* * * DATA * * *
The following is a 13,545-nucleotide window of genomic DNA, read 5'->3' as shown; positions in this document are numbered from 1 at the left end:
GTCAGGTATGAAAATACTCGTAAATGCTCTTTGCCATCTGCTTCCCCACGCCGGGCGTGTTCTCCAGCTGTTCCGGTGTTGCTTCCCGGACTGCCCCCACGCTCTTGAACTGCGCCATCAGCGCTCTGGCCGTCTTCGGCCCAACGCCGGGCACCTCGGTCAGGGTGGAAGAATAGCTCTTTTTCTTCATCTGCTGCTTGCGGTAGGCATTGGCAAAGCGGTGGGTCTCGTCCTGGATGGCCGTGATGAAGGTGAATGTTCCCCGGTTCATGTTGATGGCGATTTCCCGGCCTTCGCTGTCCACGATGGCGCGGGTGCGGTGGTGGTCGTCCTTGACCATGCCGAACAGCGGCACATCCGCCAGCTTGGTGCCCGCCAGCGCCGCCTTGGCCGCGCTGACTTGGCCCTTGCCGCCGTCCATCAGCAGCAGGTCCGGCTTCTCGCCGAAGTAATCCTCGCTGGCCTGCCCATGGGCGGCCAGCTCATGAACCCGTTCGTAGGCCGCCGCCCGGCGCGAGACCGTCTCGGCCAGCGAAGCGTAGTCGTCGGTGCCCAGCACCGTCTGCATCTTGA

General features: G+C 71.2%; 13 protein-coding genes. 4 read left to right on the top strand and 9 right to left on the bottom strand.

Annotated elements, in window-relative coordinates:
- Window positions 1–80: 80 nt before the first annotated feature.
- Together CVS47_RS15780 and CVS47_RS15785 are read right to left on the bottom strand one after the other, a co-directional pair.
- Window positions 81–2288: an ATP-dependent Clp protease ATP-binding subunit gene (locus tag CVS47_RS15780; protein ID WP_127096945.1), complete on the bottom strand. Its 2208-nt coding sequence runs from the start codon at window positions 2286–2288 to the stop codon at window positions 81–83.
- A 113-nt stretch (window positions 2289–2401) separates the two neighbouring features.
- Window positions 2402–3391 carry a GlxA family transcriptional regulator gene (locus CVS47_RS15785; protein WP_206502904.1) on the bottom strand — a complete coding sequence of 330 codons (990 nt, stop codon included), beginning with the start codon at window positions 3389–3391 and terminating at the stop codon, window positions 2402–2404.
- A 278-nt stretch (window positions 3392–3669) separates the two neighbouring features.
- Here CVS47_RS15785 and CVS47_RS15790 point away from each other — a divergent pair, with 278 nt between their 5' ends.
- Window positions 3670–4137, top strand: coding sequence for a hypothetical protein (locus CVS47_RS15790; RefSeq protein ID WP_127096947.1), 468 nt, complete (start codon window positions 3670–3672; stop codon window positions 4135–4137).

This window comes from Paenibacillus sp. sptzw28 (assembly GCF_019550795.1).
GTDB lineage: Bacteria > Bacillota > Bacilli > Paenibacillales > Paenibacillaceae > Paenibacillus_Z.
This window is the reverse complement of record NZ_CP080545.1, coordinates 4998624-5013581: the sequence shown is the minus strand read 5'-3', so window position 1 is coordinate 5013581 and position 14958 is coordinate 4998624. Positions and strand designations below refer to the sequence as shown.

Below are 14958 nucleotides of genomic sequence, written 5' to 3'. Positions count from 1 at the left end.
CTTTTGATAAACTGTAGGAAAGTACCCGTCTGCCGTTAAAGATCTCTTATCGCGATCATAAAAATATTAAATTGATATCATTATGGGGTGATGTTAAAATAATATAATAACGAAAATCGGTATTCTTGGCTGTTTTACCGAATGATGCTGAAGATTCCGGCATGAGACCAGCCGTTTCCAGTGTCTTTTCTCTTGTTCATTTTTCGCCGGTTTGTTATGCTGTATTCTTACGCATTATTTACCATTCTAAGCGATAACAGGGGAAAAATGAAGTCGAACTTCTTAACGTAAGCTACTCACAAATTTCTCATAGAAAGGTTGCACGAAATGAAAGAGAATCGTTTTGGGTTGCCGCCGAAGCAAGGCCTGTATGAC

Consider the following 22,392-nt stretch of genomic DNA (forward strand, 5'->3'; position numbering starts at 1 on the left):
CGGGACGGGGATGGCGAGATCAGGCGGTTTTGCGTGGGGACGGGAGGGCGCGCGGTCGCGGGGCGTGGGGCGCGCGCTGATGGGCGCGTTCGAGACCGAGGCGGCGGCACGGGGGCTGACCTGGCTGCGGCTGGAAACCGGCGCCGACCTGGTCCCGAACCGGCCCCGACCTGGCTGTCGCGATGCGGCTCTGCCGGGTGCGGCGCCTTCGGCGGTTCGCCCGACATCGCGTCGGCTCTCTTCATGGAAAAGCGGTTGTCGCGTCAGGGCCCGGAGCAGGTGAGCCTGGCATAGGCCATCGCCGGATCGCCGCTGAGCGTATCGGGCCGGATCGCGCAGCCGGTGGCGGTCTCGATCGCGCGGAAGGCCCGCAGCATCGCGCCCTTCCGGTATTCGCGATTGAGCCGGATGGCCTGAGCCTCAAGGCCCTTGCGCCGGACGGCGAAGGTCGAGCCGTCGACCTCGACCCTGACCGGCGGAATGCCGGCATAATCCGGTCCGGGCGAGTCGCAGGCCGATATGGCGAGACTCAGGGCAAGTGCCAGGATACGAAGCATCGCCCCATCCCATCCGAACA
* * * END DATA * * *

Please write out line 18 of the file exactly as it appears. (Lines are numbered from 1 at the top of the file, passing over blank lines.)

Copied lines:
Consider the following 22,392-nt stretch of genomic DNA (forward strand, 5'->3'; position numbering starts at 1 on the left):